Some 2,000 people gathered March 22 at Red Brick Brewing on Atlanta’s Westside for the inaugural Georgia Craft Beer Fest.
At a time when beer festivals have become commonplace, and craft beer is present everywhere from fine dining restaurants to gas stations and growler shops, it wasn’t obvious that there was anything out of the ordinary going on.
But the sunny early spring afternoon was historic because it marked the first Georgia-only beer event, bringing together 26 breweries and brew pubs, including widely distributed and well-known brands such as Sweetwater from Atlanta and Terrapin from Athens, and fledgling companies such as Reformation from Woodstock and Omaha from Omaha, Ga.
“It was the first time we had Georgia breweries stand together like that,” said John Pinkerton, the brewmaster and co-owner of the Moon River Brewpub in Savannah and president of the Georgia Craft Brewers Guild, which put on the festival. “There’s never been a festival where it was all Georgia beers.”
Of course, as many at the festival noted, not too long ago there were only a handful of craft breweries in Georgia.
In the past few years, though, the likes of Burnt Hickory in Kennesaw, Jailhouse in Hampton, Jekyll in Alpharetta, Monday Night in Atlanta, Red Hare in Marietta and Three Taverns in Decatur have joined the ranks of new breweries in the state. And a dozen or more are now in the planning, design or building stages.
Founded in 2010, the guild’s stated mission is “to promote, protect and further, in every lawful manner, the common interests of the members and the licensed brewing industry in Georgia.”
“A big part of the fest was to demonstrate to the public that Georgia beers have landed in a big way,” Pinkerton said. “There was a real positive vibe of pride. Everybody I talked to had something good to say about what the guild was doing to further and elevate the cause of Georgia craft beer.”
Still, with all the growth in craft brewing, Georgia laws lag behind almost every other state (including neighboring North Carolina and Tennessee) when it comes to the balance of power between breweries and beer wholesalers.
As chairman of the guild’s Government Affairs Committee, Pinkerton has lobbied the Legislature to implement changes that would help small breweries and brew pubs, winning a few battles but losing on some important bills filed in the 2014 session, including a measure to allow breweries to sell a small amount of beer directly to consumers.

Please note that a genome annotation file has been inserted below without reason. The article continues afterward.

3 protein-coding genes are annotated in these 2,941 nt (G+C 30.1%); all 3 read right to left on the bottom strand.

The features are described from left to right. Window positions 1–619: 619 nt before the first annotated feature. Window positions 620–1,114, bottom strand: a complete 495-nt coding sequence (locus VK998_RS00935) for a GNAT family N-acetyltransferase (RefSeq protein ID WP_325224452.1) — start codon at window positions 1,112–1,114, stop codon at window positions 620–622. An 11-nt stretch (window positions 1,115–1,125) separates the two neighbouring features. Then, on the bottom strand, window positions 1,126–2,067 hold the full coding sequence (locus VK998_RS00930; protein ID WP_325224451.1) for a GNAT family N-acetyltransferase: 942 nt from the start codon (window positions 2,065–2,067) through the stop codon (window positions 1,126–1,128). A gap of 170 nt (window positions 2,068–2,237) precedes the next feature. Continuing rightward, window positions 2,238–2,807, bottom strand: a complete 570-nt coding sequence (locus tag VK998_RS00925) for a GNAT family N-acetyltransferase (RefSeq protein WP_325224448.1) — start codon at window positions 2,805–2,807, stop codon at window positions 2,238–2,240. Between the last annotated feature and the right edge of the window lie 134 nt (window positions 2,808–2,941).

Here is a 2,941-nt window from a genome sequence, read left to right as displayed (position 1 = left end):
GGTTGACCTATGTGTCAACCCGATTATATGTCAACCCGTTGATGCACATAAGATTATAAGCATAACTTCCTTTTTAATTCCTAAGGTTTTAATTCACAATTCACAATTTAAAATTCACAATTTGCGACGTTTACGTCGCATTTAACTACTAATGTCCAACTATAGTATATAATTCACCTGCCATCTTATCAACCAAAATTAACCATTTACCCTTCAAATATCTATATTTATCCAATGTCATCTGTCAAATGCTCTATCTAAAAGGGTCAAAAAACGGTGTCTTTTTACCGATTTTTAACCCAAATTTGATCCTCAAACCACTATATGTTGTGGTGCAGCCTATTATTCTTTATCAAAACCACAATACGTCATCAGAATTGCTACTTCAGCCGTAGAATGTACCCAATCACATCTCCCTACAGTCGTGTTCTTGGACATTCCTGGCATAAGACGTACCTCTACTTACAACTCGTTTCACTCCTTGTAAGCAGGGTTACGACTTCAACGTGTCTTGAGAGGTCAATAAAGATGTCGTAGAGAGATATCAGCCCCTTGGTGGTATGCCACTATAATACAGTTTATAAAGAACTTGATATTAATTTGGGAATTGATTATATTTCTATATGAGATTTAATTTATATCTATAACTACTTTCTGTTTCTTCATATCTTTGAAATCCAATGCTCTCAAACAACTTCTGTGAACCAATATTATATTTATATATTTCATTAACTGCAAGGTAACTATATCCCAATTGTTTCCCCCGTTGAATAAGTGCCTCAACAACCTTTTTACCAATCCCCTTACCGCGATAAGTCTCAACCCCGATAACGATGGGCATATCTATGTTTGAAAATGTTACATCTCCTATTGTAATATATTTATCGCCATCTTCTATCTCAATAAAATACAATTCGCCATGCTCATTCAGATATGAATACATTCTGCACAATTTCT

“We all had a genuine stake in getting something done last session,” Pinkerton said. “But the Legislature made it very clear that it wasn’t even on the table for them this year. That’s unfortunate because the changes we are suggesting are safe. We all value our wholesalers and we are not trying to tear down the system. We know the changes we are suggesting won’t do that because they are working in 48 other states and they are good for the economies of those states.”
With the 2014 session and the Craft Beer Fest behind it, the Guild is looking forward to another first. On April 19, it’s sponsoring the Southeastern Craft Brewers’ Symposium — a one-day event in Decatur aimed at advanced home brewers and those seriously considering opening a brewery, with seminars on the science of brewing and the business of brewing, featuring brewmasters, brewery owners and beer distributors.
“A number of other Guilds around the country put on conferences and symposiums,” Pinkerton said. “We decided to target folks who are looking at the possibility of getting into the brewing business. What we’re hoping to provide is some good technical knowledge and some real-world knowledge on the business side.”
Southeastern Craft Brewers Symposium, 9 a.m.-5 p.m. April 19th, Courtyard Marriott, Downtown Decatur. Tickets, $130: xorbia.com/e/gcbg/southeastern-craft-brewers-symposium.
By Bob Townsend, AJC Drink blog.